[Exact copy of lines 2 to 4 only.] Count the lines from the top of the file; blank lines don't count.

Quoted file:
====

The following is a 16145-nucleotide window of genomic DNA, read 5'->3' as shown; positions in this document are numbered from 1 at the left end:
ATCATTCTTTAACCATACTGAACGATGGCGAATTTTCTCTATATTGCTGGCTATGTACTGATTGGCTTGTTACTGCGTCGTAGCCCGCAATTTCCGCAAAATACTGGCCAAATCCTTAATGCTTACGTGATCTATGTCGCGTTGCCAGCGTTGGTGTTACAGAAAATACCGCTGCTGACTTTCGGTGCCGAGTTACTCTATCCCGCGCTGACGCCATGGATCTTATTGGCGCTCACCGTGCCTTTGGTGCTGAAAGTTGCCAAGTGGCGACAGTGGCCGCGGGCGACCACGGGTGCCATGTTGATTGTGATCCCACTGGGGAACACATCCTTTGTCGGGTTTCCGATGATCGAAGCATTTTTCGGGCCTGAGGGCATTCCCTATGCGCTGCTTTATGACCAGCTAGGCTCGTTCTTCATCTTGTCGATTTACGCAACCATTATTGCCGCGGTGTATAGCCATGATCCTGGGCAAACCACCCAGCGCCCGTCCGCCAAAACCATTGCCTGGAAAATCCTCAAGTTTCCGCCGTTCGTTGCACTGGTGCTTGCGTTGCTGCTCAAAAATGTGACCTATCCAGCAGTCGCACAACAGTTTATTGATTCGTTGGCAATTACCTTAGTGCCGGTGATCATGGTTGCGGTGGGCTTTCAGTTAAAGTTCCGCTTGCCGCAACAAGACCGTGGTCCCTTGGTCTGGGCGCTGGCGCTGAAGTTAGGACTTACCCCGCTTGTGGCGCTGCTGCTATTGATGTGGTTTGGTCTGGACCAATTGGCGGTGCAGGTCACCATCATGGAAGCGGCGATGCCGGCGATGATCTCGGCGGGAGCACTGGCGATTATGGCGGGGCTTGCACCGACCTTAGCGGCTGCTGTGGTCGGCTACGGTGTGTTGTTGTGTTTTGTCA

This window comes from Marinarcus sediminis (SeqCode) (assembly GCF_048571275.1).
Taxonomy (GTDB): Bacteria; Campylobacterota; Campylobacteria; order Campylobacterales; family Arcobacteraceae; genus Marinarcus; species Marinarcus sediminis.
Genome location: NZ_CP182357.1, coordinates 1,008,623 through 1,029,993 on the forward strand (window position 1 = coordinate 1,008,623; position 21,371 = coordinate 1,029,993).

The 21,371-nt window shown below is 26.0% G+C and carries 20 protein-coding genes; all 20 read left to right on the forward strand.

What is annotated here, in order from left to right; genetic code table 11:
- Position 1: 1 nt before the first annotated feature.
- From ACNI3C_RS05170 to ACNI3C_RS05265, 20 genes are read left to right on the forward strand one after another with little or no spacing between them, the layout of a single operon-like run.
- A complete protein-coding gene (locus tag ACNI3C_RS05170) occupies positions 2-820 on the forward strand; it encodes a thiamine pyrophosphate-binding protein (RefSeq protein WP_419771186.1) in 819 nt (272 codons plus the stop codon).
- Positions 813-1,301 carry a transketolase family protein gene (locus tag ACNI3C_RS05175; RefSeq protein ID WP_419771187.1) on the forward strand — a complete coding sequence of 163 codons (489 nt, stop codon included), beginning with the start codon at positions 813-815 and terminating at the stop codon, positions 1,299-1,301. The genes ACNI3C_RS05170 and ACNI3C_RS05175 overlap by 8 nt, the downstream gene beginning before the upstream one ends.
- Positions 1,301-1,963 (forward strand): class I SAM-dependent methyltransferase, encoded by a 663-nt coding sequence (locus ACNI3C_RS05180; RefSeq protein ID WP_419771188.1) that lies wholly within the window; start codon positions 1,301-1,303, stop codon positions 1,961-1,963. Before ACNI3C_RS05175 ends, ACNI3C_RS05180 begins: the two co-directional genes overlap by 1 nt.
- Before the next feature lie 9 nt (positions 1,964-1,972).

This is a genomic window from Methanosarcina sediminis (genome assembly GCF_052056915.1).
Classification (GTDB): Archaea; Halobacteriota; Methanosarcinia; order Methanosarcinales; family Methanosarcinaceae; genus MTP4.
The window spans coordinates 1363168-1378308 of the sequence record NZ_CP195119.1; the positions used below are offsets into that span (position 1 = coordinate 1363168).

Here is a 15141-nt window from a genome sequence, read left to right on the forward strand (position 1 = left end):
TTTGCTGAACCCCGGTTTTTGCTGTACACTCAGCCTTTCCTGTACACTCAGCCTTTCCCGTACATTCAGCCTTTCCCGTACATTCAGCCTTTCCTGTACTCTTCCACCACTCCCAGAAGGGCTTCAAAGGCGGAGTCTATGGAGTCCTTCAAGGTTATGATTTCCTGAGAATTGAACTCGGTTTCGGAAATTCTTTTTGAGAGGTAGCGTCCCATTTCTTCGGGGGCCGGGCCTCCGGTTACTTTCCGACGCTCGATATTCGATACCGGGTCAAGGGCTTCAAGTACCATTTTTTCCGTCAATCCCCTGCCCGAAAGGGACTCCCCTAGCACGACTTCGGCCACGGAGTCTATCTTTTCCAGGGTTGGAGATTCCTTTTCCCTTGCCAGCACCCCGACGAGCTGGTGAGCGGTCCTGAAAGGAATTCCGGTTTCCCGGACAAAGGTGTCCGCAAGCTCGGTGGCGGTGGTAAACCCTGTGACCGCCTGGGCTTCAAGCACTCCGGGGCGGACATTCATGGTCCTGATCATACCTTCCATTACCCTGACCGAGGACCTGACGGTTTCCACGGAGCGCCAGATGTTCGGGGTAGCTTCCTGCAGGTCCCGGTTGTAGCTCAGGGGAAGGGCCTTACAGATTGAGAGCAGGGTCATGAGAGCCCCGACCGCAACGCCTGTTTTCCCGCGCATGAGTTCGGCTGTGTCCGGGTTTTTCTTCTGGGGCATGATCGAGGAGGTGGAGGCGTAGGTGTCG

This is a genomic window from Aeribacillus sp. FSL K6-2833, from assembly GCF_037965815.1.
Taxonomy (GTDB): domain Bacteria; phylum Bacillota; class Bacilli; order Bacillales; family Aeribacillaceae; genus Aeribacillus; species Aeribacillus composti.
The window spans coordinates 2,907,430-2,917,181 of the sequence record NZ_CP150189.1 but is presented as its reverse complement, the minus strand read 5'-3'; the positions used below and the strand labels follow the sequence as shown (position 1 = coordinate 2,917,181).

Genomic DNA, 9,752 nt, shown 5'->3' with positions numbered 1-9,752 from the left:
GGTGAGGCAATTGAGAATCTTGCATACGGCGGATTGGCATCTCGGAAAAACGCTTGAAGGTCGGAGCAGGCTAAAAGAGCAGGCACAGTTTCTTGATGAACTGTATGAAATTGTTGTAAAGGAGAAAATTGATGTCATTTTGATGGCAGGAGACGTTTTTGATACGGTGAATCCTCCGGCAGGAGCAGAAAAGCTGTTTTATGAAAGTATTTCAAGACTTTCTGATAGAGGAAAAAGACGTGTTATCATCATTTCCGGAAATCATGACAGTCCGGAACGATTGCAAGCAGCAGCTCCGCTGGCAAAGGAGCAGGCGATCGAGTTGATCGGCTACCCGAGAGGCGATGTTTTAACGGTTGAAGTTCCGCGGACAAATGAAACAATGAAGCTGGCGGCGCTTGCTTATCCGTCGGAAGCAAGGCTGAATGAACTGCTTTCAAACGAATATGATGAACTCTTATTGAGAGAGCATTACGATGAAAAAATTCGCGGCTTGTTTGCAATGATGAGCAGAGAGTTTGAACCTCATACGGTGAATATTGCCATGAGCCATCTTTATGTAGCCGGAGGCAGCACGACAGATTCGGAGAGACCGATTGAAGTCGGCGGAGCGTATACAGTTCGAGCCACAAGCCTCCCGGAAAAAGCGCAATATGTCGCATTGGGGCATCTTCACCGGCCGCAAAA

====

ATCATTCTTTAACCATACTGAACGATGGCGAATTTTCTCTATATTGCTGGCTATGTACTGATTGGCTTGTTACTGCGTCGTAGCCCGCAATTTCCGCAAAATACTGGCCAAATCCTTAATGCTTACGTGATCTATGTCGCGTTGCCAGCGTTGGTGTTACAGAAAATACCGCTGCTGACTTTCGGTGCCGAGTTACTCTATCCCGCGCTGACGCCATGGATCTTATTGGCGCTCACCGTGCCTTTGGTGCTGAAAGTTGCCAAGTGGCGACAGTGGCCGCGGGCGACCACGGGTGCCATGTTGATTGTGATCCCACTGGGGAACACATCCTTTGTCGGGTTTCCGATGATCGAAGCATTTTTCGGGCCTGAGGGCATTCCCTATGCGCTGCTTTATGACCAGCTAGGCTCGTTCTTCATCTTGTCGATTTACGCAACCATTATTGCCGCGGTGTATAGCCATGATCCTGGGCAAACCACCCAGCGCCCGTCCGCCAAAACCATTGCCTGGAAAATCCTCAAGTTTCCGCCGTTCGTTGCACTGGTGCTTGCGTTGCTGCTCAAAAATGTGACCTATCCAGCAGTCGCACAACAGTTTATTGATTCGTTGGCAATTACCTTAGTGCCGGTGATCATGGTTGCGGTGGGCTTTCAGTTAAAGTTCCGCTTGCCGCAACAAGACCGTGGTCCCTTGGTCTGGGCGCTGGCGCTGAAGTTAGGACTTACCCCGCTTGTGGCGCTGCTGCTATTGATGTGGTTTGGTCTGGACCAATTGGCGGTGCAGGTCACCATCATGGAAGCGGCGATGCCGGCGATGATCTCGGCGGGAGCACTGGCGATTATGGCGGGGCTTGCACCGACCTTAGCGGCTGCTGTGGTCGGCTACGGTGTGTTGTTGTGTTTTGTCA

This window comes from Marinarcus sediminis (SeqCode) (assembly GCF_048571275.1).
Taxonomy (GTDB): Bacteria; Campylobacterota; Campylobacteria; order Campylobacterales; family Arcobacteraceae; genus Marinarcus; species Marinarcus sediminis.